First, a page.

- ‘American Idiot’ at EPAC
- Warwick grad producing ‘Million Dollar Quartet’ at Dutch Apple
- ‘Somewhereville Station’ revisits the 50s and 60s
- St. Patty’s musical at Ephrata Main
- Dance, concert will benefit Jamaica missions
- Happy Anniver5ary, St. Boniface!
- Downtown diversity
- Travelogue will explore Colorado River this Saturday
- Cool lineup!
Eicher wins New Jersey Extreme Mustang Makeover
Nathan Eicher of Reinholds, and Little Mouse, a 2009 brown mare, took home the championship buckle and $5,000 in prize money during the Extreme Mustang Makeover Aug. 2 through 4. Eicher also won the "rookie" buckle for earning the most points of all first-time Extreme Mustang Makeover competitors.
The Extreme Mustang Makeover, produced by the Mustang Heritage Foundation, returned to Gloucester County, N.J. for the second year. The wild horse gentling contest featured two days of competition among 33 trainers and Mustangs they had worked with since early April.
Trainers from all over the East Coast and as far away as Missouri and Nebraska picked up wild Mustangs in early April and spent approximately 120 days gentling the horses for competition. The Mustang mares, age four to five, originated from various herds in 10 Western states. Competitors converged on the Dream Park in Logan Township, N.J., to test their Mustangs’ new skills and find the horses permanent, adoptive homes.
Competition began on Friday with handling and conditioning, testing the Mustangs’ ground manners and body condition and continued with a combined leading and riding trail class. Trainers maneuvered through a course with obstacles similar to those they might encounter on a trail ride or during a normal work day. Saturday’s pattern class completed the preliminary competition, and the top-10 point earners were invited to return for the freestyle finals.
Mustang and trainer teams performed freestyle routines with costumes, music and props while competing for over $19,000 in prize money. Nathan Eicher and his mount, Little Mouse, performed a bridleless routine, flying through a smooth pattern with sliding stops and spins.
Eicher owns and operates Eicher Performance Horses in Reinholds, where he specializes in starting colts and trains horses for careers in all disciplines including cutting, reining, roping, English and western pleasure and trail. Reserve Champion was Sarah Wiest of Hamburg, and the Mustang Lulu, decked out in orange and red to perform to Garth Brooks’ "Standing Outside the Fire." Cavin Graham of Rocky Face, Georgia, and Kachina won third overall and the fan favorite buckle with a crowd-pleasing bridleless routine.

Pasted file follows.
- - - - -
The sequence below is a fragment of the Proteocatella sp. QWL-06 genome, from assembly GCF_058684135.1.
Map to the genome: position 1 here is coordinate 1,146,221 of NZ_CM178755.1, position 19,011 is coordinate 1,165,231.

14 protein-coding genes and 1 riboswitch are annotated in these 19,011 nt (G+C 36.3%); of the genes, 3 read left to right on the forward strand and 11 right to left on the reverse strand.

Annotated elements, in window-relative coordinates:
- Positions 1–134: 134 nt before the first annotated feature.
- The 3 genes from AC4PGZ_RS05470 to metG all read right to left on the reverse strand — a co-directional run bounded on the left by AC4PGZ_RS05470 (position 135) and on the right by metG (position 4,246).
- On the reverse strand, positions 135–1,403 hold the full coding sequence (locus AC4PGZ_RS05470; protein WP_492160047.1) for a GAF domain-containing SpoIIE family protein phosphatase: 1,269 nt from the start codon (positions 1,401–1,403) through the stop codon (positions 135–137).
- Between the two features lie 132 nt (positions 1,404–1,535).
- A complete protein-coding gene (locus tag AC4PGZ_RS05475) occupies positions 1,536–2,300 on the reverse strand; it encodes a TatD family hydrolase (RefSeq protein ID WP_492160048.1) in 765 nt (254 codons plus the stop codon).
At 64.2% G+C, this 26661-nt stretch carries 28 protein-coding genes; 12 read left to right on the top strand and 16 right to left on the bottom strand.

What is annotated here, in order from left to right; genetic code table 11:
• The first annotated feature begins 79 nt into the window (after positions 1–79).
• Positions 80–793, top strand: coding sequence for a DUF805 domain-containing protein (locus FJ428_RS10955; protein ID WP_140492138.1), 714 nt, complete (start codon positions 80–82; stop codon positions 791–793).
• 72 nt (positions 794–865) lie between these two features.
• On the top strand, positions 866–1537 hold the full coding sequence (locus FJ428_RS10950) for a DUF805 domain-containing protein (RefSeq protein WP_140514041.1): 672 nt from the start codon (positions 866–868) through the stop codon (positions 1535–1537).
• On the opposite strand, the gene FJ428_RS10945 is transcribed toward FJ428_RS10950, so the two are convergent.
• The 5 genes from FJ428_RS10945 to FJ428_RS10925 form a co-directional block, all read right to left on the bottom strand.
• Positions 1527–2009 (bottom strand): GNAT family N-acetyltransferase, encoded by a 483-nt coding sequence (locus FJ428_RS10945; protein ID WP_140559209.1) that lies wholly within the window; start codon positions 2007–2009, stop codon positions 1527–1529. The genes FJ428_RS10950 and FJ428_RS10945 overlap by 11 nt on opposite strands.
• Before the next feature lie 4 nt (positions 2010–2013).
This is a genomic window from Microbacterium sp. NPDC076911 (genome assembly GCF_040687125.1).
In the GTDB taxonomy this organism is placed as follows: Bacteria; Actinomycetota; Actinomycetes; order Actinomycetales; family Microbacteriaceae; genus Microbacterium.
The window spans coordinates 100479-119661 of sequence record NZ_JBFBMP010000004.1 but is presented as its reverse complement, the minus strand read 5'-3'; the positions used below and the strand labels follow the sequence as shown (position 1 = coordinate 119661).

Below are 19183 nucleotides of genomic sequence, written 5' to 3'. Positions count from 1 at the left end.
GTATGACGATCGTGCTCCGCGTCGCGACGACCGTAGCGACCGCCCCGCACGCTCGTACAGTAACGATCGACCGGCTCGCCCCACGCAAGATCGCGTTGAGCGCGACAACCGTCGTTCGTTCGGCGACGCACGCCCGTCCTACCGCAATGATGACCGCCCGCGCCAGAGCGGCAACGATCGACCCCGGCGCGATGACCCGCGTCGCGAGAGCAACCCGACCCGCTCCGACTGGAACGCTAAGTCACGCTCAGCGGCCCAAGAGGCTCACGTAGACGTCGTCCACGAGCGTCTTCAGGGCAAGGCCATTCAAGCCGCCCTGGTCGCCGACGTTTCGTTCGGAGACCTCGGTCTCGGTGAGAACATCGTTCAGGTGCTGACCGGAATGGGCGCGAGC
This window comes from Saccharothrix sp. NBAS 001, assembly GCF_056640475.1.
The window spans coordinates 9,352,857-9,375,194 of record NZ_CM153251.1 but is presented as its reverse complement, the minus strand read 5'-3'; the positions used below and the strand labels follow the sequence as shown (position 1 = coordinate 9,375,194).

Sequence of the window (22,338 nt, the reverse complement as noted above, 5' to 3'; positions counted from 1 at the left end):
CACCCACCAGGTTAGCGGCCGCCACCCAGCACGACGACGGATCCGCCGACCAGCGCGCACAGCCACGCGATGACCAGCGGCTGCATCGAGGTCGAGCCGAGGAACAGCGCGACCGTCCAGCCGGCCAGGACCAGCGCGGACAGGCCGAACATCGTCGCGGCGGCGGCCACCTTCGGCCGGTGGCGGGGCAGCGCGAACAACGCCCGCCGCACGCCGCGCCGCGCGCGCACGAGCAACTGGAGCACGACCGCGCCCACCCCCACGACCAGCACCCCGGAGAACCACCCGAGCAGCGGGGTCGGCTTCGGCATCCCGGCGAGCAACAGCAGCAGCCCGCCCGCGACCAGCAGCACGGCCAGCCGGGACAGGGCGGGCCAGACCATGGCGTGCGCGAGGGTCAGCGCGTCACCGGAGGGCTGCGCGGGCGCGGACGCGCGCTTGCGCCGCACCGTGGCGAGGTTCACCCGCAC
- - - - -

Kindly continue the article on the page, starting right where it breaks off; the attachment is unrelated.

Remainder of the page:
Competing Mustangs were available for public adoption on Sunday morning. All 33 Mustangs were adopted into homes for an average adoption price of $1,035. The high seller was reserve champion mare Lulu, adopted for $3,400.
The Extreme Mustang Makeovers are made possible through a partnership with the Bureau of Land Management and sponsors Ram Trucks, Western Horseman, Zoetis, Vetericyn, Roper Apparel & Footwear, Twister Trailer, RES Equine Products, Gist Silversmiths, Martin Saddlery and Classic Equine, and Smith Brothers.
Since the first Extreme Mustang Makeover event was held in 2007, the Mustang Heritage Foundation has facilitated the adoptions of more than 5,000 gentled American Mustangs. In 2013, the Foundation in partnership with the Bureau of Land Management will continue to increase its efforts to raise awareness of adoptions of America’s Mustangs.
The mission of the Mustang Heritage Foundation and the goal of the Extreme Mustang Makeover events are to increase the adoption of Mustangs across the country. The Mustang Heritage Foundation created the Extreme Mustang Makeover events to showcase the recognized value of Mustangs through a national training competition. The nonprofit organization also created the Trainer Incentive Program and the Youth Employment Program to raise awareness about America’s Mustangs.
For more information, visit mustangheritagefoundation.org. To support the Mustang Heritage Foundation, visit mustangnation.causevox.com.
More EICHER, page A11